The High Field Laboratory for Superconducting Materials (HFLSM), Institute for Materials Research, Tohoku University has demonstrated the first practical cryocooled superconducting magnets using a GM-cryocooler and high temperature superconducting current leads. For high magnetic field research, various kinds of easy-to-operate cryocooled superconducting magnets such as wide bore, high field, and new functional magnets have been constructed. Recently, the HFLSM succeeded in developing a cryocooled 18.1 T high temperature superconducting magnet and a cryocooled 27.5 T hybrid magnet. This paper reviews cryocooled superconducting magnet technology and relevant new research areas.
A cryocooled superconducting magnet with a 360-mm room-temperature bore has been developed for hybrid magnets. Magnetic fields of 9.5 T in individual mode operation and 27.5 T in hybrid mode operation were successfully achieved when used in combination with a high-power water-cooled resistive magnet, although quenching occurred at 8.6 T during the first operation due to an unexpected rise in temperature. We discuss the thermal behavior of the innermost coil, where quenching was generated, through the analysis of temperature distribution measurement and two-dimensional thermal conductivity.
A new water-cooled magnet for a cryocooled hybrid magnet was designed by fully utilizing an 8 MW electric-power source and the cooling system installed at the High Field Laboratory for Superconducting Materials, Tohoku University. The magnet consists of four axial water-cooled Bitter coils capable of producing 22.8 T using 7.5 MW in a room-temperature bore of 16 mm. The cryocooled hybrid magnet can generate 33.8 T with a backup field of 11.0 T. The magnetic-force field, B(∂B/∂z), reaches approximately -11000 T2/m at the maximum central field, which is sufficient to levitate metals such as gold or semiconductors including silicon.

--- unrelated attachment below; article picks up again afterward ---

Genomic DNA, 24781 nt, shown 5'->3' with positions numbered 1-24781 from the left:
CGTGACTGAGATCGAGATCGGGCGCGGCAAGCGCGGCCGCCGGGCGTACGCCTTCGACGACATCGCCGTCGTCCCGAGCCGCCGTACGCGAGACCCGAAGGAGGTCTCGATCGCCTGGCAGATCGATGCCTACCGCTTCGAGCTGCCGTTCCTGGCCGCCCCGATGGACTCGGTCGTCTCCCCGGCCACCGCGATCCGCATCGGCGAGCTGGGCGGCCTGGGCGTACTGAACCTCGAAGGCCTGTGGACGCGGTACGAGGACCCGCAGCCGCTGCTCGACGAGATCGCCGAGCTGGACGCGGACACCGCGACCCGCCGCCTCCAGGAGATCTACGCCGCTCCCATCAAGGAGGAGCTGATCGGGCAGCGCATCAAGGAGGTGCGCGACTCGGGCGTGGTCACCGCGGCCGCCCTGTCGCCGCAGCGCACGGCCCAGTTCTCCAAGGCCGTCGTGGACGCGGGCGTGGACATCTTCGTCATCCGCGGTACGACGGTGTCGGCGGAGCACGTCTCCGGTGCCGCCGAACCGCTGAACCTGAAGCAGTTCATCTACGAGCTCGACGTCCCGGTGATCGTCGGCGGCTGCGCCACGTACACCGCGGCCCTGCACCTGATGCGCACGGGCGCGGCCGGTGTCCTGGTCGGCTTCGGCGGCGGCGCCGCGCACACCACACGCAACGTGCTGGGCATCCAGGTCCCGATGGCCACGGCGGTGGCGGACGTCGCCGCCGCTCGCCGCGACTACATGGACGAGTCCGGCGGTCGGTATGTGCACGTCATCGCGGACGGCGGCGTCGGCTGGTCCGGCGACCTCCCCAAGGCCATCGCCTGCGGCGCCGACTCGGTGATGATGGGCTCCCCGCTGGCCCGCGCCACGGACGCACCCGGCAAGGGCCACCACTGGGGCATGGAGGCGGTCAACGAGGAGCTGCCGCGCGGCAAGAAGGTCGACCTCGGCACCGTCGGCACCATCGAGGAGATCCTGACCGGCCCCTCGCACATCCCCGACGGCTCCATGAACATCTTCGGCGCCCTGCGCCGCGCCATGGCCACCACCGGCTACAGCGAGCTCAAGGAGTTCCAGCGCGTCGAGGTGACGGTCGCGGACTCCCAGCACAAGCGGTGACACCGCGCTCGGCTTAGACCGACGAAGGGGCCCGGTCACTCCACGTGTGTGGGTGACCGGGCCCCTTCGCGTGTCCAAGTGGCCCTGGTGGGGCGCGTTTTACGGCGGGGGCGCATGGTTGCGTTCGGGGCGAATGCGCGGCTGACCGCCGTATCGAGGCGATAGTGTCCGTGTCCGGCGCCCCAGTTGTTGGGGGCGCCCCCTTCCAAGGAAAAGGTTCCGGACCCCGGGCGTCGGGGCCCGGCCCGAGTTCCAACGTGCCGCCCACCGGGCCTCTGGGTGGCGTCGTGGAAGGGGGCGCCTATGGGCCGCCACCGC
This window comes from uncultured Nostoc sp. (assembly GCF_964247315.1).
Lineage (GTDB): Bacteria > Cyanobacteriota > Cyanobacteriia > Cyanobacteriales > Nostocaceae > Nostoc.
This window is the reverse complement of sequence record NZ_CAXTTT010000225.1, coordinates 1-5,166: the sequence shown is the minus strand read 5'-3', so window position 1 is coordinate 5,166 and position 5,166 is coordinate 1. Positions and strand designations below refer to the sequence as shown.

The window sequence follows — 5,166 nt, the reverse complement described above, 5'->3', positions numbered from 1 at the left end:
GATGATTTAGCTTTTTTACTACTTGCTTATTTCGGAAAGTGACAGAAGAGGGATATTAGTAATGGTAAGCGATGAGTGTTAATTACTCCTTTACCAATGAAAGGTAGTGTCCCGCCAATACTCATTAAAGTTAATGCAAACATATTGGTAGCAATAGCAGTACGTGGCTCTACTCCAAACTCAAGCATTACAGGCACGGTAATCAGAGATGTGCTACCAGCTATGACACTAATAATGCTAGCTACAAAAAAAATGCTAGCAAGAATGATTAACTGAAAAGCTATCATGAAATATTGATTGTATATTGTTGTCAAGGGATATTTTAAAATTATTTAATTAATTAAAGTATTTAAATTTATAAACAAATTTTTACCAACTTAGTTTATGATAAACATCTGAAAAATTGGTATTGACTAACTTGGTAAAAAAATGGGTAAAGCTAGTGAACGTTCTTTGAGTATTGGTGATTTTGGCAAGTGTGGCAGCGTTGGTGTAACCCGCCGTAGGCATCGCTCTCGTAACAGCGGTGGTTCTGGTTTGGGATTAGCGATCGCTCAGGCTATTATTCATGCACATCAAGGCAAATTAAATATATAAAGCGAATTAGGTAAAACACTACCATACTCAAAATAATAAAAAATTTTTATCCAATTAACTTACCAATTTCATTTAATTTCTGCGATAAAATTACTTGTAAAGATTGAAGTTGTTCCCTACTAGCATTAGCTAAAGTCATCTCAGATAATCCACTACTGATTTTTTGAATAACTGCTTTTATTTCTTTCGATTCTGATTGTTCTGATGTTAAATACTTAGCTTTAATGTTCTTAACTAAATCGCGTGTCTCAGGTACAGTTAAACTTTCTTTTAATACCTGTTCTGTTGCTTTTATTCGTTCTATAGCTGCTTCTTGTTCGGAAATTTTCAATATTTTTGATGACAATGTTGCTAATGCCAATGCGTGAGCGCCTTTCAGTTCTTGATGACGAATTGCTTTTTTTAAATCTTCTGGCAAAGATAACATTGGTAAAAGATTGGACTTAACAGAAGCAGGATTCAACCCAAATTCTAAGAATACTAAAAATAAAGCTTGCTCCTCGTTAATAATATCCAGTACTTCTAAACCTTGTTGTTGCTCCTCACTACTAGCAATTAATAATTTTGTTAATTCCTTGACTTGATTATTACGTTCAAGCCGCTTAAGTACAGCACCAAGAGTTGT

We have successfully developed a cryocooled superconducting magnet that generates the highest magnetic field in the world, 18.1 T in a 52-mm room-temperature bore, as a conduction-cooled superconducting magnet. The magnet consists of a high-Tc superconducting (HTS) insert and low-Tc superconducting (LTS) coils. The superconducting coils are cooled conductively by a GM-JT cryocooler with a cooling capacity of 4.3 W at 4.3 K. The ramp-up time to 18 T is 60 minutes. The HTS insert is composed of 25 double-pancake coils using Ag/(Bi,Pb)2Sr2Ca2Cu3O10 (Bi2223) high-Tc superconducting tape with a stainless-steel tape reinforcement. The reinforcement co-winding reduces the effective hoop stress to 48 MPa at 18 T, which is sufficiently applicable to the Bi2223 tape. The LTS coils are subdivided into five coils. The innermost layer employs an internal-tin-processed Nb3Sn wire due to the high critical current density in a high magnetic field of 16 T. The three middle layers require high mechanical strength capable of tolerating a hoop stress of 230 MPa at 18 T; hence, bronze-processed high-strength Nb3Sn wires reinforced with a Cu-NbTi compound were employed. The outermost layer is an NbTi coil. A distinctive feature of the magnet is that the HTS insert is designed to be replaceable, allowing the magnet to be used as a 16-T backup magnet for a new insert coil. HHTS coils employing a YBa2Cu3O7 (Y123)-coated conductor, and Bi2Sr2CaCu2O8 (Bi2212) are candidates for replacement.
Nb3Sn superconducting wires reinforced with a CuNi-NbTi compound have been developed. The critical current density of the CuNi-NbTi reinforced Nb3Sn superconducting wire with a is the same as conventional Nb3Sn wire without reinforcement, but 0.2% proof stress is twofold higher that of the conventional wire. To investigate distribution of Cu, Ni, Nb and Ti in the CuNi-NbTi wire, observation using EPMA (Electron Probe Micro Analyzer) was performed. Based on these developments, an industrial-scale CuNi-NbTi/Nb3Sn wire was successfully. The critical current density and 0.2% proof stress at room temperature of the industrial-scale wire were greater than 600 A/mm2 at 12 T and 350 MPa, respectively. The high-strength Nb3Sn wires were applied in the manufacture of a cryocooled hybrid magnet and 18 T cryocooled superconducting magnet at Tohoku University.